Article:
I have a Python program that generates images at various intervals. I'd like to be able to create a streaming video of each image as it appears. Previously I was using an ffmpeg command like

ffmpg -re -loop 1 -i image.jpg -c:v libx264 -pix_fmt yuv420p out.mp4

I would just have my code overwrite image.jpg whenever it created a new image. However, I'd like to be able to just pipe directly to the ffmpeg command so I don't have to deal with saving the file.

I know I can use something like

ffmpeg -re -y -f image2pipe -vcodec mjpeg -r 24 -i - ...

to take a constant input stream, but I'd like to be able to take one image and loop over it until another one is ready. Is that possible? Just throwing the loop flag into the above doesn't seem to work.

A little more information: I'm running this all on Windows via Python's subprocess command and sending the images in via subprocess.PIPE to stdin. I think my problem has to do with getting the ffmpeg command correct and not with Python, which is why I'm posting it here.

  • I need to do exactly the same. Did you found solution? – Bresiu Apr 10 '15 at 11:50
  • @Bresiu, I've posted the code I ended up using. It'll take me a little longer to get the code to call ffmpeg from Python, but I'll find it and let you know when it's up. – Ric Apr 10 '15 at 17:10

I found the best solution was to actually just overwrite the image locally. I played around a lot with pipes and processes in Python, but nothing worked as well as just running ffmpeg from the command line and overwriting the image. I ended up doing this on Linux, but it should work on Windows.

ffmpeg command:

ffmpeg -re -loop 1 -i out.jpg -re -f lavfi -i aevalsrc=0 -codec:v libx264 -video_size 1280x720 -f flv -strict experimental rtmp://...

ffmpeg streams to an rtmp URL, but it should be easy to change it to save locally. Just change the -f flag to your desired format and the URL to the file name.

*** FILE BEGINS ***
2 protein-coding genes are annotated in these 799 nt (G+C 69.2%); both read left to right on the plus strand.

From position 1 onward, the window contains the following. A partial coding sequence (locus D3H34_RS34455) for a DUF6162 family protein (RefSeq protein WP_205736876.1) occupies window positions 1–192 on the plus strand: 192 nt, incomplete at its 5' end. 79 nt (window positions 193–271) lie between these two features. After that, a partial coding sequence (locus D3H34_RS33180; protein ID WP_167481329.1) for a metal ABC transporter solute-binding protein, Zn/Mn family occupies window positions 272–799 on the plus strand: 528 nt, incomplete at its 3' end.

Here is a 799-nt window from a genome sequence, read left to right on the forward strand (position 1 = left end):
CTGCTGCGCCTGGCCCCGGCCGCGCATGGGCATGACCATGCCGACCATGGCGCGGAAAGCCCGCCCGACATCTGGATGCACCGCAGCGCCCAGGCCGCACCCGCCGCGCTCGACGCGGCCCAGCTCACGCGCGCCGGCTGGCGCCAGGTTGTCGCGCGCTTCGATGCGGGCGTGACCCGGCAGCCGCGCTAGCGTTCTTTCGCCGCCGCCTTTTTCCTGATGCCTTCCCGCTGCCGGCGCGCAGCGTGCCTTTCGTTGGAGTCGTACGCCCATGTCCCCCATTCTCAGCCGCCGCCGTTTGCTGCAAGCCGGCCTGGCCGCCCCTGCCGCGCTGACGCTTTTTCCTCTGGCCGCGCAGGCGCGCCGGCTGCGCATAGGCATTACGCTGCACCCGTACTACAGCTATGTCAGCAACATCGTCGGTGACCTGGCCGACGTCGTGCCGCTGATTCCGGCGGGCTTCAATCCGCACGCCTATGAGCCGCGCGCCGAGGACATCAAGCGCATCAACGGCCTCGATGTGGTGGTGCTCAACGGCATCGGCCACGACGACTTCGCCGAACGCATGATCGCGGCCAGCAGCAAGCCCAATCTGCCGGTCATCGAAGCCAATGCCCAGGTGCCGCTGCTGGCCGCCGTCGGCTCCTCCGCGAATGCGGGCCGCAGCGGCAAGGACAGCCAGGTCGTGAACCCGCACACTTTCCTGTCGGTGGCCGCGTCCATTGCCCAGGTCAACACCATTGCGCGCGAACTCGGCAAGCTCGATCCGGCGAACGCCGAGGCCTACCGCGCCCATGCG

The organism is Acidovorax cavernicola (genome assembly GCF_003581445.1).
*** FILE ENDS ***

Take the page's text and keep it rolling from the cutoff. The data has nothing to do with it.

Python code:

import cv2
import os
import threading

class ffmpegHelper(threading.Thread):
    def __init__(self, queue):
        self.image_queue = queue
        self.timer = 1

    def tick(self):
        temp = None
        if not self.image_queue.empty():
            temp = self.image_queue.get()
            print "Temp didn't get fully written"
            print "Skipping this frame"

    def run(self):

The Python code's not the cleanest in the world, but it should work. It writes to "temp.jpg" first so ffmpeg doesn't end up reading from the image when Python's writing it.

  • I have the code to run ffmpeg from Python, but it's going to take me a little while to find it. I'll update this answer when I get it – Ric Apr 10 '15 at 17:08
  • I ended with something very similar (except written in java), but ffmpeg crashes when trying to open out.jpg. Solutions with renaming can do the job. I will test it. Thank you. – Bresiu Apr 10 '15 at 19:46
  • one last question. Did you encounter 'Could not open file' exception from time to time? It seems that renaming file is not sufficient to avoid this error. ffmpeg crashes after this. – Bresiu Apr 13 '15 at 8:49
  • I do, but it doesn't crash ffmpeg on Linux. It might be a Windows only issue – Ric Apr 13 '15 at 16:06
  • I'm using osx and unfortunately it is crashing. I will stick with image2pipe. Thanks for help. – Bresiu Apr 14 '15 at 7:21

when the out.jpg file is opened in the program creating the jpg files, it has to be set to "shared" read/write access, since the 2 processes (ffmpeg and the program creating the file) can both access it simultaneously.

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